"In times of change, learners inherit the earth, while the learned find themselves beautifully equipped to lead with a world that no longer exists"
-Eric Hoffer, Philosopher
High-Performance teams recognize leadership as an attribute of the culture that lives everywhere in the organization. When leadership is recognized as an attribute of organizational culture, it is immediately apparent that communication is at the foundation of a high-performance culture. At first, this may seem to suggest that a leadership culture can be developed simply by teaching people some tips and techniques about how to communicate effectively.
We have seen over and over organizations that attempted that approach, only to end up with disappointment. This happens because communication involves much more than the intellect, and while linguistic skills are necessary, they are not sufficient to establish a high-performance culture.
In addition to linguistic skills, what we call the Six Living Principles of High Performance must be actively practiced both individually and collectively to establish a leadership culture.
In our work with high performers in many facets of life - sports, military, organizations, communities, and families - we see over and over again that those who excel, tend to view the world a certain way. Those who have the ability but don't excel, tend to view the world a particular way. We see six key principles that are fundamental to performance - words that you've seen before. However, the interpretation you have of those words and how you implement them in your lives is critical to the actions that you take.
The Six Living Principles of High Performance
The living principles support a culture of caring and accountability that are at the foundation of trust and high performance.
Awareness refers to being conscious of, and accurately perceiving, what is happening in yourself and in the world, and in the interaction between the two. Awareness begins with the self - if you are not aware of yourself, and able to perceive accurately how you are interpreting the world, your ability to be aware of the world outside of yourself will be limited. Self-awareness is the foundation of effective leadership at any level.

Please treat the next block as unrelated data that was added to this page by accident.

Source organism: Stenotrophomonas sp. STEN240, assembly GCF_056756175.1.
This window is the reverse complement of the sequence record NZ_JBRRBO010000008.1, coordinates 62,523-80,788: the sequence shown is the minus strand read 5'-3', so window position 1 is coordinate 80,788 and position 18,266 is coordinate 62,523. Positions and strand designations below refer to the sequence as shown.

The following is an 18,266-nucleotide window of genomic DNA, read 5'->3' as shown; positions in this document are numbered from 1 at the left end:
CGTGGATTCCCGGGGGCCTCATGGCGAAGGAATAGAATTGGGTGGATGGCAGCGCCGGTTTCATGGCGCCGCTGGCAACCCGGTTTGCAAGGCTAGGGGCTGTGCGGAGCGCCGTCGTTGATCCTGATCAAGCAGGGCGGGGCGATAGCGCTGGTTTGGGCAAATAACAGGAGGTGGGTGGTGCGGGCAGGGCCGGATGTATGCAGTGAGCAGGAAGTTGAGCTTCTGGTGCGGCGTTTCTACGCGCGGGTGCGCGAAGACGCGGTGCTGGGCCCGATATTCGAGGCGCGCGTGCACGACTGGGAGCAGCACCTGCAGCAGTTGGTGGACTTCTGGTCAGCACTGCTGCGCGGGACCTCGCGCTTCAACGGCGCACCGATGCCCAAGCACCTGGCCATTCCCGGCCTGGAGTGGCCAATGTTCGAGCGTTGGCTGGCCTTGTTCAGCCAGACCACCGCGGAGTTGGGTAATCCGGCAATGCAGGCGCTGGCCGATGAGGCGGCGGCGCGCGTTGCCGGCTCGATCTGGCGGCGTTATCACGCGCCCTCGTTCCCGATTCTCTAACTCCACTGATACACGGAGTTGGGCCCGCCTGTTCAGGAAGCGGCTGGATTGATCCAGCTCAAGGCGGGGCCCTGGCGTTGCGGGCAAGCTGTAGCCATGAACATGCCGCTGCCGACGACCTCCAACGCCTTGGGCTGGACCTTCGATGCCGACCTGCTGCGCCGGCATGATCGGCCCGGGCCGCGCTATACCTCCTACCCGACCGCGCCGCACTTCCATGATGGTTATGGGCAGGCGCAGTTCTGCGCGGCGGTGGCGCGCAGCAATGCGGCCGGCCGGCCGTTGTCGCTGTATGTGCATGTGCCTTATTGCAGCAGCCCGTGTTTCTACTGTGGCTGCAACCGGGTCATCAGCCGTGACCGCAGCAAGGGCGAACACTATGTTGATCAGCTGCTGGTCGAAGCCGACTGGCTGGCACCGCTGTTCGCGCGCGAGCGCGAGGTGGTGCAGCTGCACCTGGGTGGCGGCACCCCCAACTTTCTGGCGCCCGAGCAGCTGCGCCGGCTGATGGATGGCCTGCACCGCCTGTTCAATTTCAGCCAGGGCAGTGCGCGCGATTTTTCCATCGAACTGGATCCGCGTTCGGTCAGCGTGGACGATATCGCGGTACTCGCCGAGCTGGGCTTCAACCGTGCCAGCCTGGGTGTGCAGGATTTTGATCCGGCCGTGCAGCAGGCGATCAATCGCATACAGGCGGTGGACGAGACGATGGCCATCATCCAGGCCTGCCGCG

Choice is centered in Awareness. You can only make choices about things you are aware of. If you are not aware of your own mood and beliefs - e.g., that you are angry or believe that someone has a hidden agenda - then your anger or belief will dictate your behavior and you will have no choice in the matter. Likewise, if you are not aware of another person’s mood and beliefs you cannot make wise choices about how to interact with that person. Coming from a place of "choose to" vs. "have to", can completely shift the mood of an individual and team. Try this experience.
Accountability gets thrown around a lot in our culture. From a high-performance standpoint, accountability is viewed as a personal choice you make to influence some aspect of the world. Accountability is more personal and involves a much deeper level of commitment than responsibility. While others can assign you responsibility, only you can choose to take - or not take - accountability for your actions. Likewise, while you can hold someone else responsible, you cannot hold them accountable - that is a choice only they can make.
Honesty is more than “telling the truth” because “truth” has many layers. The degree of your honesty is proportional to the degree to which you reveal yourself. Telling someone your surface opinion, but not revealing your deeper beliefs or emotions, is a shallow level of honesty. Real honesty requires courage and commitment, and a willingness to be vulnerable and to trust others to respect what is true for you.
Integrity is a measure of how fully your inner truth lines up with your words and actions. If you are fully in Integrity then what you care about and how you intend to influence the world around you are in complete alignment with what you say and do. You are fully transparent to others in your life. To the extent that you are holding something back or saying one thing but intending something else, you are out of Integrity. Integrity is deeply rooted in Awareness since you can only be transparent about those aspects of yourself that you are aware of. If those are lined up, people will trust you more.
Trust arises out of assessments you make about other people. If you assess someone to be sincere, capable, and reliable, then you have trust in them. When you realize you do not trust someone or someone does not trust you, you should examine these three assessments to discover where the breakdown lies. Trust is also a moment-by-moment choice that you make in your relationships with others. When you choose to trust - or not - pay attention to what possibilities your choice opens and closes.
A Leadership Culture is one in which these six living principles, along with the necessary linguistic skills, guide the choices and behaviors of people throughout the organization.
When you are ready to develop your organizational culture and leadership, start here: